Three of the most destructive conflict behaviors are avoidance, belligerence, and contempt. While temporary withdrawal from a conflict situation can be constructive, chronic avoidance generally leads to relational deterioration. Belligerence from one party tends to escalate conflict and to invite hostility from the other party in return. And contempt may be the most destructive conflict behavior, whether in a marriage or in a work relationship. By contrast, the three most constructive conflict behaviors are the opposite of toxic behaviors. Rather than avoidance, belligerence, and contempt, they are engagement, openness, and respect. When we choose to engage an adversary with openness and respect, we can transform the relationship.

4.    Speak your truth

As Speed Leas observed, leaders who decline to self-define can be as frustrating to followers as autocratic leaders. This doesn’t mean that leaders must speak out on every controversial issue, as every wise leader must choose their battles. But it does suggest that effective leadership in a polarized environment will sometimes require a leader to take a stand. This is when moral clarity, informed by one’s core values, becomes the North Star for leaders, guiding them to a principled, rather than a reactive, stance.

Nelson Mandela is often described as an exemplar of moral clarity, both in his unflinching opposition to apartheid in South Africa and in his unwavering commitment to racial reconciliation after his release from twenty-seven years in prison. When we combine respectful engagement with moral clarity, we release a powerful leadership force that can transform even highly polarized relationships.

5.    Protect your people

Perhaps the most important function of leaders is to safeguard the people who work or worship in their organizations and congregations. As Simon Sinek says in Leaders Eat Last, “The true price of leadership is the willingness to place the needs of others above your own.” Employees and congregants instinctively sense whether a leader is focused on the needs of others or primarily concerned about their own advancement. Sinek calls on leaders to see their responsibility as protecting their people and creating a circle of safety inside their organizations.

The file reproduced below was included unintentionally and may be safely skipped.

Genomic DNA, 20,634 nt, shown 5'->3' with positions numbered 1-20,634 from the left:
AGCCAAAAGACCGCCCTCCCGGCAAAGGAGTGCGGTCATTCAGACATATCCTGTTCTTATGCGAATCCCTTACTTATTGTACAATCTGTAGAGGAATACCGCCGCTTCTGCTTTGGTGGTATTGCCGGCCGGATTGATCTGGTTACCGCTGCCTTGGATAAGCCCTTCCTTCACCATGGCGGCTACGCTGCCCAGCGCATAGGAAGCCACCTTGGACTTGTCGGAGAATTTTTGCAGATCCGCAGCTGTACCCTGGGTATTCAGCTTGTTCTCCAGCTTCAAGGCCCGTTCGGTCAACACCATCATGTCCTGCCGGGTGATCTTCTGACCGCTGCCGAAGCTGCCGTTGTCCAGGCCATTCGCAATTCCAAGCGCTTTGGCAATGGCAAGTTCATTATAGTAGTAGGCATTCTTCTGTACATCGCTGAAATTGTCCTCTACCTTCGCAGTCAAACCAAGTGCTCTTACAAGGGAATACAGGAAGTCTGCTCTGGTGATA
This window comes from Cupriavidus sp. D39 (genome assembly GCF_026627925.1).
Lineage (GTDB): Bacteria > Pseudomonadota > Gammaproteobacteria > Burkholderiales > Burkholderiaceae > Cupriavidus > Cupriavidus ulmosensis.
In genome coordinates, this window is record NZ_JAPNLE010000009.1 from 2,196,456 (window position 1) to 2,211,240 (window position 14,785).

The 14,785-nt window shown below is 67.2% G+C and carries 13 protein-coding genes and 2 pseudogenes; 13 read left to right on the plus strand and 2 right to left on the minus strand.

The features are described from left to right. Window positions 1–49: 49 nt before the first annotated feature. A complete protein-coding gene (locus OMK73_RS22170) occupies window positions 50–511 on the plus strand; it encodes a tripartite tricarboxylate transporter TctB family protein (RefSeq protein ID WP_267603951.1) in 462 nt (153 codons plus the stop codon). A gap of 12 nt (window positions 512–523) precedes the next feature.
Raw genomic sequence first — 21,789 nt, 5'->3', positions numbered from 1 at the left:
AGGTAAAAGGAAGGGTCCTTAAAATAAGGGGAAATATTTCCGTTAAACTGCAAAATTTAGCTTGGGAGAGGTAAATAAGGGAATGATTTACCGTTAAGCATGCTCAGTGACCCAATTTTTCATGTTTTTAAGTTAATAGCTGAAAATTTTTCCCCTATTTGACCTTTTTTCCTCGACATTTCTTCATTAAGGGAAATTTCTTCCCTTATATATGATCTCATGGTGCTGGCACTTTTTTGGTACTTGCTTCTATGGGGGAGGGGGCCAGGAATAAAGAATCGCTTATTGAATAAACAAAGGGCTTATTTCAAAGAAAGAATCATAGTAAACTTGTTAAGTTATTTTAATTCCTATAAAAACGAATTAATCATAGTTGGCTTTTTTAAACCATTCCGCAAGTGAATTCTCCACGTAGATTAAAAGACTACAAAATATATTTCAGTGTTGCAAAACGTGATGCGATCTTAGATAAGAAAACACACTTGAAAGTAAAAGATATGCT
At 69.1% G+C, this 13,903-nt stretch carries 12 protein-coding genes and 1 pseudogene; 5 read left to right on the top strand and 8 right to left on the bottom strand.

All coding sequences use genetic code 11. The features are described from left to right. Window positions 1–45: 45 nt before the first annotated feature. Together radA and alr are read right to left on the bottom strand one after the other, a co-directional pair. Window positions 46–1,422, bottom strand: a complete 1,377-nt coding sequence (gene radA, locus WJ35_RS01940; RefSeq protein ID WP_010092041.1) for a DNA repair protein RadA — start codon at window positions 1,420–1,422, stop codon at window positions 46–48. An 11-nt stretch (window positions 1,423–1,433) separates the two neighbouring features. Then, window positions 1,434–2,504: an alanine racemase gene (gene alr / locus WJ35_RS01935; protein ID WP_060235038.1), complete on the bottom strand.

Such a circle of safety is critically important in a polarized environment. Given the dehumanizing discourse and even physical threats that accompany polarization, organizational members inevitably look to leaders to provide calm and safety. The worst leaders will pile on—accelerating the division and fear already present in the environment. The best leaders will take a stand—creating a circle of safety for members in the midst of the storm.

We live in an increasingly polarized and anxious age. But those in leadership roles, at whatever level, have great influence over how their systems experience the broader societal polarization. If they can engage conflict, manage polarities, commit to respectful cooperation, speak truth, and protect their people, the likelihood of internal conflict reaching a high level is significantly reduced, and if it does, the losses experienced will be minimized.

Excerpted from When the Center Does Not Hold: Leading in an Age of Polarization (Fortress Press, 2019) by David R. Brubaker.

David Brubaker has consulted with organizations and congregations in the U.S. and a dozen other countries on organizational development and conflict transformation. He is the author of Promise and Peril, on managing change and conflict in congregations, and When the Center Does Not Hold, on leading in an age of polarization. David serves as Dean of the School of Social Sciences and Professions at Eastern Mennonite University and is a professor of organizational studies.

Books by David Brubaker